In the Atlanta TV report and in our interview, Ward claimed the software was 95 percent accurate. Asked for backup, Robbins pointed us to an as-yet unpublished study conducted by J. Michael Adler, a psychological examiner in Tennessee, that concluded there were “no significant differences in the findings determined by the polygraph and the LVA examinations” when used on a number of sex offenders.  In his report, Adler notes that past studies of polygraph examinations have found them to be 93.6 percent to 98 percent accurate. Hence Ward’s claim for LVA’s as well.

But there are at least two published studies that found LVA’s did not perform any better than chance.

In 2006, Drs. Harry Hollien and James D. Hansberger at the University of Florida evaluated voice stress analyzers for the Department of Defense’s Counterintelligence Field Activity agency.

CIFA study, March 17, 2006: The findings generated by this study led to the conclusion that neither the CVSA [Computer Voice Stress Analyzer] nor the LVA were sensitive to the presence of deception or stress.

In 2008, researchers with the Oklahoma Department of Mental Health and Substance Abuse Services performed a study, funded by the National Institute of Justice (NIJ), of two voice stress analysis programs, including LVA. They questioned more than 300 arrestees about their recent drug use, and evaluated the programs’ findings of truth when compared against urine drug test results.

One of the study authors, Dr. Kelly R. Damphousse, associate dean of the College of Arts and Sciences and professor of sociology at the University of Oklahoma, wrote this in an article about the study:

Damphousse, March 2008: According to a recent study funded by the National Institute of Justice (NIJ), two of the most popular VSA programs in use by police departments across the country are no better than flipping a coin when it comes to detecting deception regarding recent drug use.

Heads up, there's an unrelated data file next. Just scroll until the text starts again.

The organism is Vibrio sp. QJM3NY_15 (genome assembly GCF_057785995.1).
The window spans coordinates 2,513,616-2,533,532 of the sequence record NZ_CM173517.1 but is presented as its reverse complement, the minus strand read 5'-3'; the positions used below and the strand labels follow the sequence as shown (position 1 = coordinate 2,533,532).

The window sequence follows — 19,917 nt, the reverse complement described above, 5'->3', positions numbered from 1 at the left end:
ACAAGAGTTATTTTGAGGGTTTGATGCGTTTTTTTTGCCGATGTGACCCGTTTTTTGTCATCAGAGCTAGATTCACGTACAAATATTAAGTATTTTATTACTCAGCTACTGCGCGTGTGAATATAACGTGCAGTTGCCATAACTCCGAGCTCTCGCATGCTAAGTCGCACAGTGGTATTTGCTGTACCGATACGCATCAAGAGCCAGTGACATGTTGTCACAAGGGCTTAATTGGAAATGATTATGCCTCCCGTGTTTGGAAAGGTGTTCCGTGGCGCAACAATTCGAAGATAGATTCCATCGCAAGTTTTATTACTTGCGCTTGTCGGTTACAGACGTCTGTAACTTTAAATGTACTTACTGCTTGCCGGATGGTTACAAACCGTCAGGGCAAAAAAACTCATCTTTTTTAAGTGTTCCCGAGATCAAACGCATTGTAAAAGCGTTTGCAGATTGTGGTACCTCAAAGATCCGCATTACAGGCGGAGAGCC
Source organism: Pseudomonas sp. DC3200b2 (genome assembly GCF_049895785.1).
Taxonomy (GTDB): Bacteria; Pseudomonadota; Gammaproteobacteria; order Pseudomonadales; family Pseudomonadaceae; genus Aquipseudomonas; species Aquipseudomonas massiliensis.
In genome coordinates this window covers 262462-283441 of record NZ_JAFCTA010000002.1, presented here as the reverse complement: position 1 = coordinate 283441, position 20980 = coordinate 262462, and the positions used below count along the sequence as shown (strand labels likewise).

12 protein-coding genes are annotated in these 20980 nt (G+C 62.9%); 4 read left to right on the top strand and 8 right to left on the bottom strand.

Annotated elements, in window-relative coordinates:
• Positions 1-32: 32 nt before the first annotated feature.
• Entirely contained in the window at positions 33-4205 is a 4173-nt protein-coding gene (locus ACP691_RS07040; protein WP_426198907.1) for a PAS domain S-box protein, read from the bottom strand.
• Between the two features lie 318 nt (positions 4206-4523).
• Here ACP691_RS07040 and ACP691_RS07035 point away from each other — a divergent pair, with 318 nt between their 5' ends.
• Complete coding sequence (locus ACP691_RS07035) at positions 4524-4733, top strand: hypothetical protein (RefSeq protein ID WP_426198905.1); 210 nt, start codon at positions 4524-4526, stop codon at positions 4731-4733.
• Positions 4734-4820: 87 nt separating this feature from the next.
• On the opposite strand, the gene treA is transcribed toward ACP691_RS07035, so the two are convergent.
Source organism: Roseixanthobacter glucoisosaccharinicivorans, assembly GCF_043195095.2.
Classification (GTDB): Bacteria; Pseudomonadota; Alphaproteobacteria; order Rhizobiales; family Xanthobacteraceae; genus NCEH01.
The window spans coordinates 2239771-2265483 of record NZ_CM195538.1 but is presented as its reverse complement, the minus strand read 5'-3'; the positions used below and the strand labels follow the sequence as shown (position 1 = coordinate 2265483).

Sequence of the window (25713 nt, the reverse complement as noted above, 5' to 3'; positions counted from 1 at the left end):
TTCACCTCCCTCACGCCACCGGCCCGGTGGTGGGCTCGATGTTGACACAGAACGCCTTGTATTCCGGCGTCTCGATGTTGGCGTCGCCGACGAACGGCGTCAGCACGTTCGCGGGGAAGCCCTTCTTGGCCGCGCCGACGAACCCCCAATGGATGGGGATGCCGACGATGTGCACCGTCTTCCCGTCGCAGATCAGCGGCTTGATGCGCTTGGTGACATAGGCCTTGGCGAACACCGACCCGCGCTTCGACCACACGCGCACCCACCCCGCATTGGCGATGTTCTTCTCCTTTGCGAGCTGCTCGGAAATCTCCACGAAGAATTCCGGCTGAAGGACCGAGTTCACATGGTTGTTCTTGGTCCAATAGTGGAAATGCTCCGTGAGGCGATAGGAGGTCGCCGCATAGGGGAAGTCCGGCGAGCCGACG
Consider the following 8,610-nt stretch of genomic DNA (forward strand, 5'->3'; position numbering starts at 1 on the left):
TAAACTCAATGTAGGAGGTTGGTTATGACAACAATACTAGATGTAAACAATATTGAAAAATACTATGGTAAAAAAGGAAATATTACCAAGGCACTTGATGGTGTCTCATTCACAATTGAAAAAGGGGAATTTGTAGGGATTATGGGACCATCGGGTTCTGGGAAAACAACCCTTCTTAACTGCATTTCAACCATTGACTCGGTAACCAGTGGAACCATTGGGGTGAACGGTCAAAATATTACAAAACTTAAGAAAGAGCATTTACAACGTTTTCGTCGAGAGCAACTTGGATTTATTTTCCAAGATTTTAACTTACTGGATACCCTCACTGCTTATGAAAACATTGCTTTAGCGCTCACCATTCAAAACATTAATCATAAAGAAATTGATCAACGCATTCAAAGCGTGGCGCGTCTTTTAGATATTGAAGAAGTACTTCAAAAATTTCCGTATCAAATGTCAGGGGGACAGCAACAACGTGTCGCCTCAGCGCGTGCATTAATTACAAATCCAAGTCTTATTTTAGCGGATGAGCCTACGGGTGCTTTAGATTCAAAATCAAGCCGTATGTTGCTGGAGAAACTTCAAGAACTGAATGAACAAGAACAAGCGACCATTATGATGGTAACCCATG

A review of the software by two Swedish linguists, Anders Eriksson and Francisco Lacerda — in a 2007 article in the International Journal of Speech Language and the Law — was even more damning in its assessment of LVA.

Eriksson and Lacerda, 2007: Indeed, our review of scientific studies will show that these machines perform at chance level when tested for reliability. Given such results and the absence of scientific support for the underlying principles it is justified to view the use of these machines as charlatanry and we argue that there are serious ethical and security reasons to demand that responsible authorities and institutions should not get involved in such practices.

We emailed Eriksson and asked him how much weight people should place on Ward’s conclusions about Cain and his accuser. Here’s part of his response:

Eriksson, Dec. 2: As we show in our paper, the principles upon which the LVA is based have no more to do with emotion or deception detection than throwing a pair of dice. So the people investigating Mr. Cain would have obtained equally “reliable” results by doing precisely that.

Eriksson called the technology behind LVA, “total nonsense” and, he said, results can be easily manipulated by “changing the threshold values” so that “any setting produces a vague set of predictions pretty much the same way horoscopes do.”

Robbins, who sells the LVA program, vehemently contests the study findings, calling them “indisputably disconcerting” and an attempt to “discredit any technology in any way possible to benefit polygraph.” And she and Ward point to many law enforcement testimonials about the software’s reliability and utility.

A study by two Duke professors earlier this year looked at LVA technology for business use and noted that, “Several studies document that LVA algorithmic metrics for detecting deception perform no better than chance levels … Other research suggests it would be premature to dismiss LVA as invalid.”

We’re not going to wade too much more deeply into the back-and-forth about the LVA technology — nor are we making any claims about whether Cain’s or Bialek’s statements were truthful or not — but there’s enough academic research questioning the reliability of the LVA technology as a truth detector to treat the 999 ad’s claim with a healthy dose of skepticism.

— Robert Farley